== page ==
South Philadelphia: Mummers Aim for More Diversity at This Year’s Parade

Steve Coper stands next to his stall at Fralinger String Band's Club on South Second Street.

The Philadelphia Mummers Parade, which was first officially recognized by the city of Philadelphia on New Year’s Day of 1901, has long been one of the city’s most beloved cultural idiosyncrasies – but also one of its most controversial.

A lack of diversity and a lack of racial sensitivity have been arguably the parade’s most common criticisms. Although blackface was banned long ago, in recent years the parade has provided several reasons to believe that it’s not yet worthy of a squeaky-clean image.

For instance, in 2013, the Ferko String Band‘s performance was titled “Ferko’s Bringing Back the Minstrel Days.” In January 2009, the B. Love Strutters, who performed under the Murray Comic Club in the Comics division, performed their skit titled “Aliens Of An Illegal Kind,” which featured a member wearing a mask of then President-elect Barack Obama as he held up a sign that read “Illegal Aliens Allowed.” In the same performance, Geno’s Steaks owner Joey Vento appeared inside a mock Geno’s Steaks restaurant, with the “When Ordering ‘Speak English'” sign front-and-center.

In 2013, the Venetians New Year’s Brigade performed a skit with a theme of “Indi-insourcing,” in which members of Venetian conflated Native Americans with natives of India as they dressed up in Native American regalia and Indian clothing.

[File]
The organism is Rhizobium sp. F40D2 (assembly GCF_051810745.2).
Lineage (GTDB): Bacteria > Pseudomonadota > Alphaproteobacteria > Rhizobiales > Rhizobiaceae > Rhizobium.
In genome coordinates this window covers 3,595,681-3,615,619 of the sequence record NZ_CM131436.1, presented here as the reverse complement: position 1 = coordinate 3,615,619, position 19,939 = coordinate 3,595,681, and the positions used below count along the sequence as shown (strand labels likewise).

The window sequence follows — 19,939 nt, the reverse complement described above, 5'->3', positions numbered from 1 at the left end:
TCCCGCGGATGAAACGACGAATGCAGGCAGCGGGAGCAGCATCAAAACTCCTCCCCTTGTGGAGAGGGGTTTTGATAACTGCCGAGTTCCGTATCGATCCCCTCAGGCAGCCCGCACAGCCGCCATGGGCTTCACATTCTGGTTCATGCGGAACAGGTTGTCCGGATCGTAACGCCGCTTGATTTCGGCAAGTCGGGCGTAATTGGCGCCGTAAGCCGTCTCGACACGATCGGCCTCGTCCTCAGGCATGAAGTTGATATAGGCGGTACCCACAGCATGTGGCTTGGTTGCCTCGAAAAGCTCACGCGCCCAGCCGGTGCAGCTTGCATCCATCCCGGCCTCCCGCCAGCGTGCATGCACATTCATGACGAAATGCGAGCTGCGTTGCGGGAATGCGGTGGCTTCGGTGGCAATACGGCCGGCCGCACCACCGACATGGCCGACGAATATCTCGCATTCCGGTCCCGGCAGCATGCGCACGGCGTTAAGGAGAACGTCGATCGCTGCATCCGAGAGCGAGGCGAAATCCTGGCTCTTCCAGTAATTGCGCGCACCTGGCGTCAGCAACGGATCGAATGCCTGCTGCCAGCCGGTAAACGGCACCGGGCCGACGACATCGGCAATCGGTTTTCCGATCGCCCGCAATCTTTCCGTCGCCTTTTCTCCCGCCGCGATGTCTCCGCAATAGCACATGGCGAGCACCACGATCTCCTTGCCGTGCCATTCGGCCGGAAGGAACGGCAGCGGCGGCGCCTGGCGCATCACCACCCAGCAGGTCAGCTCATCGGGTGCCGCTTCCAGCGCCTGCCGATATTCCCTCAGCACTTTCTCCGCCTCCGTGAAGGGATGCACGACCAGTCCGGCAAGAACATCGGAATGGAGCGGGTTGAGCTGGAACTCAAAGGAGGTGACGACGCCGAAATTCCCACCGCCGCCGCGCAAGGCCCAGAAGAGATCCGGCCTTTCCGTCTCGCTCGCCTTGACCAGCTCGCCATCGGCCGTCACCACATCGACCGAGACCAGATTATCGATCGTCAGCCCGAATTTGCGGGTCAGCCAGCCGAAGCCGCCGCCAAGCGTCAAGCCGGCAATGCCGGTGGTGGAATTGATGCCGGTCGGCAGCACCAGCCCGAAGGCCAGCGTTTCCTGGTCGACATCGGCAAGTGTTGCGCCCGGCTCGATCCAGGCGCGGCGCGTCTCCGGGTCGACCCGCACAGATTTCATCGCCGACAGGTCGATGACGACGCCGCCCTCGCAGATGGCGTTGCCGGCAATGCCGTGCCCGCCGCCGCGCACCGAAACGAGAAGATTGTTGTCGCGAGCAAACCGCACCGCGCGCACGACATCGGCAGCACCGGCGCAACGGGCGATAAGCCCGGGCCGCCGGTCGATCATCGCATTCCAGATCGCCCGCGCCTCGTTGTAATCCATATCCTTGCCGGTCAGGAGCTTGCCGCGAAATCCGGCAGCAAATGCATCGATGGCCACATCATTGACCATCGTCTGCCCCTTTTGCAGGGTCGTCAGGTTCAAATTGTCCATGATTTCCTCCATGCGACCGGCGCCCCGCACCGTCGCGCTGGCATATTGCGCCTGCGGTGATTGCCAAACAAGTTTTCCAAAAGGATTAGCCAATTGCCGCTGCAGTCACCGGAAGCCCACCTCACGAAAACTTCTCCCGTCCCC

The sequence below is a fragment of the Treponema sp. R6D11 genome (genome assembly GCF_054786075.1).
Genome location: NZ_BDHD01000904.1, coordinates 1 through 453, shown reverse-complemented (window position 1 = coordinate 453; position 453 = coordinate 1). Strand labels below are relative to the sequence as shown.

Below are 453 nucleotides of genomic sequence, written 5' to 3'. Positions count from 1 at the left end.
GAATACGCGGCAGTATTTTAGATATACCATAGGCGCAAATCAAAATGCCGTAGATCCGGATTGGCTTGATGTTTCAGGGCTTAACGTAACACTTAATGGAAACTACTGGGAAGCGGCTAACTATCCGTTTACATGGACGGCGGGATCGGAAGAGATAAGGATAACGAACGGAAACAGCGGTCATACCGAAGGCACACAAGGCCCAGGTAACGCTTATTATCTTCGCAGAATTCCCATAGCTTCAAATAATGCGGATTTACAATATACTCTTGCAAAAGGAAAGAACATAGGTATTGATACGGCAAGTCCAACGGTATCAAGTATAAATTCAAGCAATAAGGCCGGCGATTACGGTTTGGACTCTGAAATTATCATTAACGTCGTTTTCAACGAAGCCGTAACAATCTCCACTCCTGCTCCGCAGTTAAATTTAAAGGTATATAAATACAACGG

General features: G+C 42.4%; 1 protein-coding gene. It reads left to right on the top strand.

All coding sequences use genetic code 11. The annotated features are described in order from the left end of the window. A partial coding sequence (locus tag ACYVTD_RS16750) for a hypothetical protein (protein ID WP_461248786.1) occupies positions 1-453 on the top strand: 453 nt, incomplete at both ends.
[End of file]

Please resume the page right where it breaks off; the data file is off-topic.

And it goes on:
Still, many in the Mummers community work hard to avoid insensitive material.

I think there’s been a lot of discussion about diversity,” said Steve Coper (pictured above), a longtime member of Fralinger String Band. “I think the point should be made that we are very, very cautious and careful in the design of our costuming, in the performances, and even in the music selection that we have for New Year’s Day performances to make sure that we aren’t offending anyone.”

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Fralinger String Band practices

In fact, this year’s Mummers Parade is set to be the first with the Philadelphia Division, a division added to include a variety of new groups into the parade, many of which represent minority populations within Philadelphia. One of the groups entering this division will be the San Mateo Carnavalero, which is a group of Mexican immigrants who have been settling in South Philadelphia over the past decade.

Jesse Engaard, captain of the Rabble Rousers, a group that parades with the Goodtimers Comic Club as its mother club, supports the Mummers’ efforts to be more inclusive.